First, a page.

The sidewalks around 425 N.W. 23rd Street were all abuzz Friday evening. In the midst of rush-hour traffic, pockets of people milled about as two drones hovered overhead.
It was all in anticipation of the Tower Theater firing up its neon sign in preparation of reopening for the first time since it closed in 1989. Once lit, the developers stood in the new parking lot across 23rd Street and thanked those gathered for Oklahoma City’s support of the project. They offered an update on progress and an explanation of the building’s scope before inviting the public to tour it.
Local developers David Wanzer, Ben Sellers and Jonathan Dodson have worked since 2014 to renovate the building into a commercial property that combines a ground-floor concert and film venue with an upstairs bar and office space concept. Another bar will be along the ground level.
“We’re still working on a restaurant tenant,” Wanzer told the crowd. “We’re excited to bring it back to life.”
The Tower Theater’s trademark sign had actually been featured in a lighting ceremony as recently as 2011, after crews worked for four months to painstakingly restore the sign with the aid of grant money from the Route 66 Preservations Program.
A ‘fabulous’ venue
The architecture of the building allows for a concert venue to occupy most of the ground floor, but almost 8,000 square feet of retail will face N.W. 23rd Street. Meanwhile, about 4,500 square feet will be devoted to second-floor office space. Overall, the Tower offers just more than 31,000 square feet.
“It means a tremendous amount to 23rd Street. The last time I was in here, I was walking through pigeon droppings and things,” said OKC Ward 6 Councilwoman Meg Salyer. “What’s in my head right now is Pharrell Williams’s ‘Happy.’ For some odd reason, I just heard it, and it makes you feel like that. It makes you want to dance. It feels like a room without a ceiling in here, it’s so tall.”
The building (actually two joined buildings) is big, and big investments can mean big risks when Oklahoma’s economy is slumping from low oil and gas prices.
But Salyer said she believes making investments “when times are tough” simply positions businesses and cities more favorably when strong economic times return.
“In this particular moment, lots of folks are benefiting from the low price of gasoline,” she said. “If folks have a little bit more money in their pockets, they tend to be using it to go to entertainment venues, and this promises to be a fabulous one.”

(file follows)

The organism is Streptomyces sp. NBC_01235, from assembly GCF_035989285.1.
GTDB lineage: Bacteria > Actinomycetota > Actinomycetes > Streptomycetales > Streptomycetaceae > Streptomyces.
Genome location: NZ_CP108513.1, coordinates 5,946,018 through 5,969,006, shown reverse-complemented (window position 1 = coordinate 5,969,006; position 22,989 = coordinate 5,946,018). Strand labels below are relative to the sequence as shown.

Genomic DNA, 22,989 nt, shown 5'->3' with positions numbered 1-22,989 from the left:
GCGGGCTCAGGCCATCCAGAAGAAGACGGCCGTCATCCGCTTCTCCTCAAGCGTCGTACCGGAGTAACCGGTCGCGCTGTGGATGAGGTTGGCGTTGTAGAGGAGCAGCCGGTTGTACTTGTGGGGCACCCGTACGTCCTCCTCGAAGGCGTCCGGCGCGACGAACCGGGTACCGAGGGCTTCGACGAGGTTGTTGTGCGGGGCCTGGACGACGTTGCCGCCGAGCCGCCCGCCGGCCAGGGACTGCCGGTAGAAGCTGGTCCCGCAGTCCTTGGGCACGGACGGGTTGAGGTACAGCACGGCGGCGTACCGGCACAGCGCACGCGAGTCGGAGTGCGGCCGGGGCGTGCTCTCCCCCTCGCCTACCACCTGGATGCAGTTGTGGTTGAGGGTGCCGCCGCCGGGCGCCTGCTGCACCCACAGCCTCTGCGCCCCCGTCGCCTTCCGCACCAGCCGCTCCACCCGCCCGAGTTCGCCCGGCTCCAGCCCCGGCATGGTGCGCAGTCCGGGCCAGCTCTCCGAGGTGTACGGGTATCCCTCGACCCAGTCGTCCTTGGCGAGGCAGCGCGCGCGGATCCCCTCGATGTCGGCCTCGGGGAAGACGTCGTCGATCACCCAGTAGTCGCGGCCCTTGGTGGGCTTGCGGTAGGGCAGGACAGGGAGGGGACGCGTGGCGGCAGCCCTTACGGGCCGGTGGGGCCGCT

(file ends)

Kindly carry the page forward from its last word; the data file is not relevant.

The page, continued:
The Tower Theater: OKC’s answer to Cain’s
Scott Marsh’s Levelland Productions will be in charge of the venue’s operations, including its booking.
“Fingers crossed, we open in April,” he said.
Marsh believes the addition of the Tower Theater as a concert destination for nationally touring acts will benefit the local music scene.
“We get skipped over all the time,” he said. “For Tulsa, anybody coming from Kansas City, to Dallas down to Austin, they skip over Oklahoma City because there’s not a venue of this size, of this calibre that kind of brings in the types of acts that Oklahoma City’s wanted for years.”
For lovers of live music, Cain’s Ballroom in Tulsa remains the state’s premier venue with regard to the size, consistency and frequency of their headlining acts. Cain’s boasts capacity of 1,700, and, although the Bricktown Events Center has a capacity of 1,800, Marsh said he hopes the Tower Theater — even at a projected standing-room capacity of about 1,000 — can attract the kind of acts that book at Cain’s.
“I think it really lends itself toward being the theater that Oklahoma City has always deserved and that a lot of other cities already have,” Marsh said. “We’re a full on city, and I think a theater of this magnitude speaks volumes to that.”
William W. Savage III contributed to this report.
(Correction: This story has been updated to refer to Jonathan Dodson’s role with the development group accurately. Bank SNB and Bank of Oklahoma have provided financing for the project.)